Whoever ended up taking it - I was in the South Stand, so forgive my ignorance - launched it down the touchline for Jay Rodriguez or Jake Livermore to run onto, and in what I can only assume was a moment of madness, the linesman flagged for offside.
Almost immediately, my friend’s eight-year-old son turned to me, and with a grin as wide as the Calder, exclaimed “You can’t be offside from a throw-in!”
Luckily, the referee, Roger East, agreed, but it wouldn't have surprised me one bit if he’d blown his whistle.
In the preceding sixty minutes and ensuing thirty, the man in the middle had an absolute shocker, seemingly determined to elevate inconsistency to an art-form.
He gave free-kicks that weren't free-kicks, waved away blatant fouls, played advantage when there was none and although Christopher Schindler's second yellow was warranted, his first certainly wasn't.
If anything, Hal Robson-Kanu was at fault and should have being sanctioned instead.
So, when the crowd directed a few choice words and boos in East’s direction, I couldn’t help but feel they were perfectly entitled to their noisy disdain.
But there’s a caveat to all this.
For the most part, matchday officials do a brilliant job of imposing some semblance of order on the chaos that reins when twenty-two people kick a ball around a patch of grass.
What’s more, they do it under difficult and stressful circumstances, knowing that players, coaches, and spectators are always going to disagree with the decisions being made, regardless of whether those decisions are correct or not.
And don’t pretend you don’t know what I’m talking about!
We’re all guilty of judging the performance of a referee based on the outcome of the game.
If we lose, none of us are above raiding our old pencil cases in search of a ruler, just so we can prove that the opposition’s goals-scorer was offside by half an inch.
If we win, on the other hand, we’re all adamant the officials had little to no influence on the result, and if anyone suggests otherwise, we’re only too happy to put it down to sour grapes.
Case in point: I still maintain the best refereeing performance I have ever seen was Eddie Ilderton’s masterclass when Town hosted Burnley during the winter of 2013.
We ended up winning 2-1, but we couldn’t have done it without a little help from our friend in black, who awarded us a penalty that was neither a handball nor inside the box, disallowed a perfectly legitimate Burnley goal, and sent off Michael Duff in the 94th minute.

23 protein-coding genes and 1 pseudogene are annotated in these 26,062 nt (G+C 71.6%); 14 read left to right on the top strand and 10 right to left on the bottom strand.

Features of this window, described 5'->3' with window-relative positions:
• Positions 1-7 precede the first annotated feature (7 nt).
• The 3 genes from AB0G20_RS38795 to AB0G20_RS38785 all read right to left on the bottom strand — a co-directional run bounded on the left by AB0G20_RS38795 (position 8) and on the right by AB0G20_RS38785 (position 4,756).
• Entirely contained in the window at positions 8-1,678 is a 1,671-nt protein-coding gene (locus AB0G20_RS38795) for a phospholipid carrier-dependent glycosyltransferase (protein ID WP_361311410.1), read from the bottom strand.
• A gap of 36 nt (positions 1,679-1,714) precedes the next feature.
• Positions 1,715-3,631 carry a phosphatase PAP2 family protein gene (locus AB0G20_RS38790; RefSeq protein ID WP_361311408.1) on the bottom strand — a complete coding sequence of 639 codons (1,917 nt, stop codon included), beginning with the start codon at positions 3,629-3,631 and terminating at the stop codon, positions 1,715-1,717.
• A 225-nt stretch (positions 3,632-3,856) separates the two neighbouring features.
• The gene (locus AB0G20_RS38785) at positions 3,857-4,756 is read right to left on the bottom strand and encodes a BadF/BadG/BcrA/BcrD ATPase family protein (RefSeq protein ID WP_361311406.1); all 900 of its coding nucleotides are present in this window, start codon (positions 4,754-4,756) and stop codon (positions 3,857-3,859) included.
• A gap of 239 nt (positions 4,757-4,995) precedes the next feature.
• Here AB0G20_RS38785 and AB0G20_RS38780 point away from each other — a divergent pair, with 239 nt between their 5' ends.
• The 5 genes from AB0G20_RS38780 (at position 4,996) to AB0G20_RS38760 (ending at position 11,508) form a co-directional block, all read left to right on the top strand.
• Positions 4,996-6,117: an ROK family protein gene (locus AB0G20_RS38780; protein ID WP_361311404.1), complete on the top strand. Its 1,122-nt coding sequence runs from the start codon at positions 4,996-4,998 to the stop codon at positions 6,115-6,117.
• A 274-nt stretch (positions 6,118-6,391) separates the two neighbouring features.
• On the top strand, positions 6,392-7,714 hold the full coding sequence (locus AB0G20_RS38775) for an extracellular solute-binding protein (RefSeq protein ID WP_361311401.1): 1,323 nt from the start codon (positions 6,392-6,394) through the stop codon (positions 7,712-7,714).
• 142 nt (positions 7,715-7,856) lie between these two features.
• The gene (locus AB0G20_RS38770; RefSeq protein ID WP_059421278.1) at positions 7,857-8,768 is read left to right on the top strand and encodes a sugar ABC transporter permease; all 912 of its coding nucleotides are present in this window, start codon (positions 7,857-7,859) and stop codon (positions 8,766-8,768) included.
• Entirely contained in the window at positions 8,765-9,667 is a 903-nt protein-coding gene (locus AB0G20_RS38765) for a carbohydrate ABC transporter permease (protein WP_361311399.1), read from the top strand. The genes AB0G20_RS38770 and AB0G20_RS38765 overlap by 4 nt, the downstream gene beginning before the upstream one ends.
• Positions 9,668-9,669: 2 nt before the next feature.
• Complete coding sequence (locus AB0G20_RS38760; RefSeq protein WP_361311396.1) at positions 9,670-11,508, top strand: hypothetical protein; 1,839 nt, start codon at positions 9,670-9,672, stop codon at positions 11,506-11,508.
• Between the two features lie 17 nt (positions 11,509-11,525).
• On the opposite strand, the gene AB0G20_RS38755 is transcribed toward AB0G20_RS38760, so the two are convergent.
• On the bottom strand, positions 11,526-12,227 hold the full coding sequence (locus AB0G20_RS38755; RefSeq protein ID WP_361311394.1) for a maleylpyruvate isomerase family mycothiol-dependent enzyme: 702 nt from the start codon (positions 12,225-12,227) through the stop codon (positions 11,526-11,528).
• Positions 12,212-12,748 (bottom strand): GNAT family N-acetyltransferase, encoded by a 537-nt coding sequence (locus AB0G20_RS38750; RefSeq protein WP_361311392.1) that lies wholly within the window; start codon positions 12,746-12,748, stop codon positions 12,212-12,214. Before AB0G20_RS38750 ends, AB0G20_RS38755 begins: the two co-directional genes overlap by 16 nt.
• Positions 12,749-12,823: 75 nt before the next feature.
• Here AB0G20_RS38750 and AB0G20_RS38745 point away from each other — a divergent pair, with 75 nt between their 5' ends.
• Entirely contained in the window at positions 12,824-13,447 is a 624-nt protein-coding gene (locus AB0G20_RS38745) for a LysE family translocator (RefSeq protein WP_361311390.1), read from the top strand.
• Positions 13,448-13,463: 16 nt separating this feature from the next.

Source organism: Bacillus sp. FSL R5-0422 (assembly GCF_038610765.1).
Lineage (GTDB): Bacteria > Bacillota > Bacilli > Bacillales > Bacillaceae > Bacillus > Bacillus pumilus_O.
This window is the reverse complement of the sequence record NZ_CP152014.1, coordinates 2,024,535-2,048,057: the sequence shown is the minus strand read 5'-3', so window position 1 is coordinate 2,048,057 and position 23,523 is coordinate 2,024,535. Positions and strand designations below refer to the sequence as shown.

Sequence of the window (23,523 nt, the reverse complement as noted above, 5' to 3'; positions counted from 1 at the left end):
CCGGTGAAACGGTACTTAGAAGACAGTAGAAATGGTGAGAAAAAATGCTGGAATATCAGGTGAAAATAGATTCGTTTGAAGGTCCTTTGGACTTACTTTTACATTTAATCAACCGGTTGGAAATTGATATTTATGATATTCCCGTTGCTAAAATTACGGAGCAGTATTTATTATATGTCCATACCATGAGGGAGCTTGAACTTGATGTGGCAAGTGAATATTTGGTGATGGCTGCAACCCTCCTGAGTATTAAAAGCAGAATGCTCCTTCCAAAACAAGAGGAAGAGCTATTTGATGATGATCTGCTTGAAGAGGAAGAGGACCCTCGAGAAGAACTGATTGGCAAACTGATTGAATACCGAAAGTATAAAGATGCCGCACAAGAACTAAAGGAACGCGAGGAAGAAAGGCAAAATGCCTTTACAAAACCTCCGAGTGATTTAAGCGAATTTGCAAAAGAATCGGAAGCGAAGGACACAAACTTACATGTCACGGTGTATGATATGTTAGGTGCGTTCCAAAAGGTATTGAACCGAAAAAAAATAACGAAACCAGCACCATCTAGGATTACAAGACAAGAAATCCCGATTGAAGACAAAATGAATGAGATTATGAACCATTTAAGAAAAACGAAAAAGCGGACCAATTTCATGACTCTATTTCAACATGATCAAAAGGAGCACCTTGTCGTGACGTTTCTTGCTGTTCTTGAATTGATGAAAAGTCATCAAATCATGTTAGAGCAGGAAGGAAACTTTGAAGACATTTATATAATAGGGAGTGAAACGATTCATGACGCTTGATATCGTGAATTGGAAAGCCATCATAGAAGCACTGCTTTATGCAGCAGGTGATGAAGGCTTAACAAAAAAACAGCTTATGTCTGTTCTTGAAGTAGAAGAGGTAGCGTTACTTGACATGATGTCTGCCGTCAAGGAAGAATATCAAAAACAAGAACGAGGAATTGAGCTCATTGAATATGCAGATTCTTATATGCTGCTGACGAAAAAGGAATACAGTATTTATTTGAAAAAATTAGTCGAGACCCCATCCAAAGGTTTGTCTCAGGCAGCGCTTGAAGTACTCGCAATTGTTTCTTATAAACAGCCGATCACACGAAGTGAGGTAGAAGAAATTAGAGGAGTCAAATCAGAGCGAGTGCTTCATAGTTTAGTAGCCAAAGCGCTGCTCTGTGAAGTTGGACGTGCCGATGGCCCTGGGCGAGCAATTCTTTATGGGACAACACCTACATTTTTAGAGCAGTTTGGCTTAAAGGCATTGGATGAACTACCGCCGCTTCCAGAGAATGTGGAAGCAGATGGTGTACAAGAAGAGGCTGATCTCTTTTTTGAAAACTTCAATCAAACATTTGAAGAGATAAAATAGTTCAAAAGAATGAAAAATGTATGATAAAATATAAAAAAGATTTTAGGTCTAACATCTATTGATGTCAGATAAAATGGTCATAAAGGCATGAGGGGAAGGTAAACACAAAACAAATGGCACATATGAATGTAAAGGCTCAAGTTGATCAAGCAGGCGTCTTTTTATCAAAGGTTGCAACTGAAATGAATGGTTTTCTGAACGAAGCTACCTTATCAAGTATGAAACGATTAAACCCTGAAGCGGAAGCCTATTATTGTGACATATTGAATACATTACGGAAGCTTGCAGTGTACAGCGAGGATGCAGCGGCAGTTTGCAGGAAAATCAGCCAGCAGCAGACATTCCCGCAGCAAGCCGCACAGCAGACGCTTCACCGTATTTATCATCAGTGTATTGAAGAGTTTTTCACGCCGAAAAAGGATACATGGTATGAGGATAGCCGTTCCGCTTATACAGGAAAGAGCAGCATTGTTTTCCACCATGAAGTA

The latter had no bearing on the outcome of the game, and was patently the right call, but it somehow made everything else taste even sweeter -not least because when Ilderton cocked-up he was supposed to be dealing in objective facts (onside/offside, handball/ball to the chest, in-the-box/outside-the-box).
A lot of the time, referees and linesman don’t even have that luxury.
I learned this the hard way when I was roped in to ref a quarter-final cup clash at university.
With two-minutes to go, it was 0-0, and it looked as though the game was heading for extra-time. Then, all of a sudden, one of the red team’s substitutes burst into the box and went down.
At this point I was about ten to fifteen yards behind the ball, my view of the incident obscured by a collage of red and green shirts.
The ‘linesman’ signalled for a penalty, so I blew my shiny new whistle and theatrically pointed to the spot. And then, well, all hell broke loose.
Things eventually calmed down and the young man at the centre of the hullabaloo smashed the ball into the top right-hand corner, putting the red team through to the semis.
Afterwards, I asked the lino about the penalty and he just shrugged his shoulders and said, “I don’t know, he might have dived, to be honest.” Upon hearing those words, I beat a hasty retreat to the nearby Morrisons’ café until I was sure everybody had gone home.
OK, it was two digs teams, so I’m not going to pretend I’m Pierluigi Collina.
Still, on a basic level, professionals face the same problems as amateurs.
Even with a rulebook the size of a brick and years of training, referees often have to make quick decisions on the basis of incomplete information and/or their own subjective interpretation of an incident.
Video Assisted Refereeing (VAR) has been mooted by some as a way around this. However, in the leagues where it’s currently being trialled, it seems to have created more controversies and talking points, not less.
This probably shouldn’t come as a surprise to those of us who’ve endured years of Match of the Day pundits arguing the toss over whether something is a dive or a foul.
Sometimes it’s not clear cut and sometimes people have a bad day at the office.
Either way, nobody’s perfect.